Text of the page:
Yes, people who choose to spend less on housing typically must spend more on transportation, but the point is that high fares encourage folks to drive (the same goes for MNR). Lowering fares and/or implementing congestion pricing can shift people to transit and cut down on traffic.

  • AMH

    Now you’re thinking too holistically! 😉 You’re right of course; spending on one aspect of the transport system often reduces costs elsewhere, and maximizing the efficiency of the system should be the goal.

  • AnoNYC

    Most people riding tour buses are not metropolitan area residents and are unlikely to have driven to NYC.

  • Elizabeth F

    > but the point is that high fares encourage folks to drive

    Incredibly doubtful. $6.50 each way isn’t that high. Compare to the bridge tolls, plus parking, plus wear and tear. No rational person would claim that driving from SI to Manhattan is cheaper than the express bus. And we also know the bus is a lot faster.

    Driving from Westchester is cheaper and more convenient than from SI, since there’s no super-expensive bridge to cross and there are more roads in. And its trains are about twice the price of the SI express bus. And yet, after living there 3 years, I knew NOBODY who drove daily into Manhattan instead of taking the train. I also knew NOBODY who took cheaper local transit into Manhattan. (the train to Fordham is only $3, then one can switch to the subway). Everyone takes the MNR / express bus, etc.

  • Elizabeth F

    No. A bus can never be a luxury service. Ride the Metro-North to Westchester, and you will understand the difference between that and a bus.

  • Elizabeth F

    Coach buses are standard for NJ Transit commuters. Also for HudsonLink in Westchester/Rockland Counties. They are used all over the region, on any route where the bus might go fast.

  • Elizabeth F

    The Lincoln Tunnel allows any bus in the XBL lane, as long as it has passengers.

  • Larry Littlefield

    The issue isn’t the rubber tires. It is the noise, fumes and getting stuck in traffic.

    The noise and fumes are going down, and electric buses would make them go down more. And these buses get a semi-exclusive ROW for a large part of the trip. The assertion is someone is actually enforcing it!

  • Elizabeth F

    I didn’t say what the issue was. But let’s see…

    Bus inbound: wait outside in the cold
    Metro-North inbound: stations have various forms of shelter, many have a (heated) Starbucks at the platform.

    Bus outbound: wait outside in the cold, or wait in line standing at Port Authority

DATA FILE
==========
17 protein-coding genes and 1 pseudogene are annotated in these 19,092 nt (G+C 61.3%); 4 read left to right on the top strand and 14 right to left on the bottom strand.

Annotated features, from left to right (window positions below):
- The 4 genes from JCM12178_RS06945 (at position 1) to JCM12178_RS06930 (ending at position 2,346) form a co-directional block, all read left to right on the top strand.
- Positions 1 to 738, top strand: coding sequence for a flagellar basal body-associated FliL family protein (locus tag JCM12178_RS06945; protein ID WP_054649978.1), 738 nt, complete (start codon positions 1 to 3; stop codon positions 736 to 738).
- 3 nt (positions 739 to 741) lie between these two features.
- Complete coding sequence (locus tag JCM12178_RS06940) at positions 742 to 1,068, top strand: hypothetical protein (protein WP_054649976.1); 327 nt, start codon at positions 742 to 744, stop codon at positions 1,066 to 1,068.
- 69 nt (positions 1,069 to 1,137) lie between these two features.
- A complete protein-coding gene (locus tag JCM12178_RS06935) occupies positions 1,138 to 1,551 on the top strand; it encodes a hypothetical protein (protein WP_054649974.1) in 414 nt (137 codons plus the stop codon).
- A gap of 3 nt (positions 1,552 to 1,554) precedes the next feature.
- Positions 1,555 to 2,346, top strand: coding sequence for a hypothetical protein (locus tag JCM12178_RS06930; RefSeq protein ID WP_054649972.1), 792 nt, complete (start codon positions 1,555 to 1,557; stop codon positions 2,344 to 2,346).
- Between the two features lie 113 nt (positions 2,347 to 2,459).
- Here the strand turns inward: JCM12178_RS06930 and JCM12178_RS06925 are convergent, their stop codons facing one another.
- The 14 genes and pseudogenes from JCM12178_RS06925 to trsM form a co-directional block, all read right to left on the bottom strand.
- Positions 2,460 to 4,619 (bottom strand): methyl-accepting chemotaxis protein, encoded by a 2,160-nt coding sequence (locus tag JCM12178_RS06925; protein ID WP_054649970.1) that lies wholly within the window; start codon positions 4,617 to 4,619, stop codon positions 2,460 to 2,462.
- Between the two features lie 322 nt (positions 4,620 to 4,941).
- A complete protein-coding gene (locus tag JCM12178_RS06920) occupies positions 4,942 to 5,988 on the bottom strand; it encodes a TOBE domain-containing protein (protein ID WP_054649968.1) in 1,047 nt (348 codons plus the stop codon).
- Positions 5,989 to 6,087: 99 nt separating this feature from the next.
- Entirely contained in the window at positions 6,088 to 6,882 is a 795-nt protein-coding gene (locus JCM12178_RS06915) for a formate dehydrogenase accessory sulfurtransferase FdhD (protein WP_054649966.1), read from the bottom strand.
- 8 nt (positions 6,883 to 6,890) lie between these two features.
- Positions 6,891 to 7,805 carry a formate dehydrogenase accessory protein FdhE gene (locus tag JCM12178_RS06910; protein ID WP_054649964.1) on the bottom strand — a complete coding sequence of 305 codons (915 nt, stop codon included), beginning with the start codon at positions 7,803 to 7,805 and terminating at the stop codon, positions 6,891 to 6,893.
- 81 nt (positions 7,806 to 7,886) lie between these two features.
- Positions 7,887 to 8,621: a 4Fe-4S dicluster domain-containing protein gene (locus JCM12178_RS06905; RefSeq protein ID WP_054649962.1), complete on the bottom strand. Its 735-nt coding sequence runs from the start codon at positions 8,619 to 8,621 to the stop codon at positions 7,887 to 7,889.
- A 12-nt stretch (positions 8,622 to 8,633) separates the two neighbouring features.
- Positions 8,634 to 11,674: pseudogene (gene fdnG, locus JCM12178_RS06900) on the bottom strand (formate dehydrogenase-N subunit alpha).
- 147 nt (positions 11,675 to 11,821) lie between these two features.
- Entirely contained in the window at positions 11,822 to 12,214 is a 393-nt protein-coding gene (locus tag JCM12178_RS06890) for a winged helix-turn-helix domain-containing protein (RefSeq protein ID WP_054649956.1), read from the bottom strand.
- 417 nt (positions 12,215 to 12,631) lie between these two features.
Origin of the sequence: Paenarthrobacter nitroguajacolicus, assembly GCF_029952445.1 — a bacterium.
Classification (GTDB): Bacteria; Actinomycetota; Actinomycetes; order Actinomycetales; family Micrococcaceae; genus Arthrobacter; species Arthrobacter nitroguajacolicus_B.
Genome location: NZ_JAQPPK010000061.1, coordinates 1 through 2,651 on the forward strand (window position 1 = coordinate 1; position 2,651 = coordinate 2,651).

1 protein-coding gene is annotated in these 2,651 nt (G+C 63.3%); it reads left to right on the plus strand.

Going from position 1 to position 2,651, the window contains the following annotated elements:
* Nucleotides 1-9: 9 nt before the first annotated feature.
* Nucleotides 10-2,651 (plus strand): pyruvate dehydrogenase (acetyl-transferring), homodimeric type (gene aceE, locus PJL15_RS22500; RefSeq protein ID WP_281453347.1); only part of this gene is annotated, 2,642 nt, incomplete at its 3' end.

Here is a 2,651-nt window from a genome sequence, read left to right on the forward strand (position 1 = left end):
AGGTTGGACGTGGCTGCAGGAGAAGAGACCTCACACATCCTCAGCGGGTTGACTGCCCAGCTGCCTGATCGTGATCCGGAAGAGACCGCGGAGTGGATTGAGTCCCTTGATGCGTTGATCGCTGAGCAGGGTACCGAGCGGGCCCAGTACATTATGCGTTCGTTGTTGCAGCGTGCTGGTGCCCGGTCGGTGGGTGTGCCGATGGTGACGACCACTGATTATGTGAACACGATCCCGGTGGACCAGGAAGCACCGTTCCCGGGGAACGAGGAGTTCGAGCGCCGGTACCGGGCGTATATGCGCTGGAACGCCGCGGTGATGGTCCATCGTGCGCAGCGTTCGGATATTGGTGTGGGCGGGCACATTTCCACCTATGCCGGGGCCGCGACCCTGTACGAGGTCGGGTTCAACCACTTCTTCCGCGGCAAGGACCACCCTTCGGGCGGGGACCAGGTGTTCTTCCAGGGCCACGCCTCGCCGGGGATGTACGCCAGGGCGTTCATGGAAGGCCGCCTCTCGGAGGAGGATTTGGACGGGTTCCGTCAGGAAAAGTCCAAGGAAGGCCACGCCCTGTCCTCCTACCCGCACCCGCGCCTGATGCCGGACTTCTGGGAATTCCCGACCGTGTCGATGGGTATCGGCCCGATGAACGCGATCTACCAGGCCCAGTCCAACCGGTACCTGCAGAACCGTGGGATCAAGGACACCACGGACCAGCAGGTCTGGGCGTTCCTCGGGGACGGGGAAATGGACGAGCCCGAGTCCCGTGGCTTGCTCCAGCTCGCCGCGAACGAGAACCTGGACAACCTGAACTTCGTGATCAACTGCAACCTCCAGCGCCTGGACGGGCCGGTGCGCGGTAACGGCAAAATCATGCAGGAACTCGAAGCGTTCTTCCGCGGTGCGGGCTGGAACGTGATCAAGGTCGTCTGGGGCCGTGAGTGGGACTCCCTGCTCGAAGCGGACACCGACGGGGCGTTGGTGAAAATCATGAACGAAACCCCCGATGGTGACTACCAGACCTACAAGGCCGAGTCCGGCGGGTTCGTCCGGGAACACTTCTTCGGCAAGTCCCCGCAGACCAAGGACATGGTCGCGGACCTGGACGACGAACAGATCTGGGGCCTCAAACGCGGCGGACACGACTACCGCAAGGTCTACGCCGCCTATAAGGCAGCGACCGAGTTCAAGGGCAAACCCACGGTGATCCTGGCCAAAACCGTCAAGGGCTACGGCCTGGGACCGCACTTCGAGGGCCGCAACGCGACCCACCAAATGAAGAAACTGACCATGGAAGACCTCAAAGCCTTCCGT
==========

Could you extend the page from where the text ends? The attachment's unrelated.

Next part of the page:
Metro-North: Walk right on your train at GCT, sit down and settle into your commute 10 minutes before departure

    Bus: cramped four-across seating
    Metro-North: less cramped 5-across seating in much wider vehicle (and usually nobody claims the middle seat). Space to stand up and walk around if you feel like it

    Bus: Bumps in the road, sharp turns on merging ramps, etc. many people get nauseous trying to read.
    Metro-North: smooth ride, no sharp turns

    Bus: Walk up and down steep steps through narrow doorway to get into coach
    Metro-North: Easy on-off from platform, wide doors

    Bus: Limited luggage available, limited bike racks, especially given constraints at PABT.
    Metro-North: Large suitcases, folding bicycles, baby carriages — NO PROBLEM! Non-folding bikes accepted off-peak.

    No wonder Westchester residents would never move to NJ, even though the buses there are half the cost.

  • Elizabeth F

    > Note I said might. It all depends if the lower fares attract enough additional riders to increase overall revenues

    “We lose money on every seat, but we’ll make it up in volume.” As long as the system is well-run and seat utilization is high (as is the case in NYC), the possibility to lower subsidies by selling more seats is slim.

  • mfs

    Menchaca, not Manchaca

  • Knut Torkelson

    I agree without on some level, but you’d be pretty hard pressed to say that the tourists doing a double decker tour bus in NY would be driving themselves otherwise

  • Joe R.

    Exactly the reasons why lots of people who would never set foot on a bus will gladly ride a train. I personally get nauseous being on any road vehicle for more than 15 or 20 minutes, except my bike. Given a choice between a bus and train, I’ll always take the train. The train is usually faster as well.

  • Joe R.

    There might be some money to be made charging less for those making reverse commutes. Part of the problem with express buses is they usually return nearly empty in the direction opposite the flow of rush hour traffic. If we charge just a regular subway fare for reverse commutes you’re bound to get a few more riders with no increase in operating costs.

  • gustaajedrez

    Yes, they reverse it in the evening (that’s my regular commute home. SIM8 via the Lincoln Tunnel in the morning and SIM4 via Brooklyn in the afternoon)

  • cjstephens

    Yawn. Millennial discovers express buses. Wait until he hears about commuter rail! And, seriously, you’ve lived on SI your whole life and you’re only just now learning about the express bus?

  • Vince DiMiceli

    Knew about it, just never used it. Always used the train-ferry-subway route, even living on the South Shore. Express buses didn’t become relevant until the HOV lane was expanded two years ago.

  • I dont think the hop-on hop-off tour bus is using the highway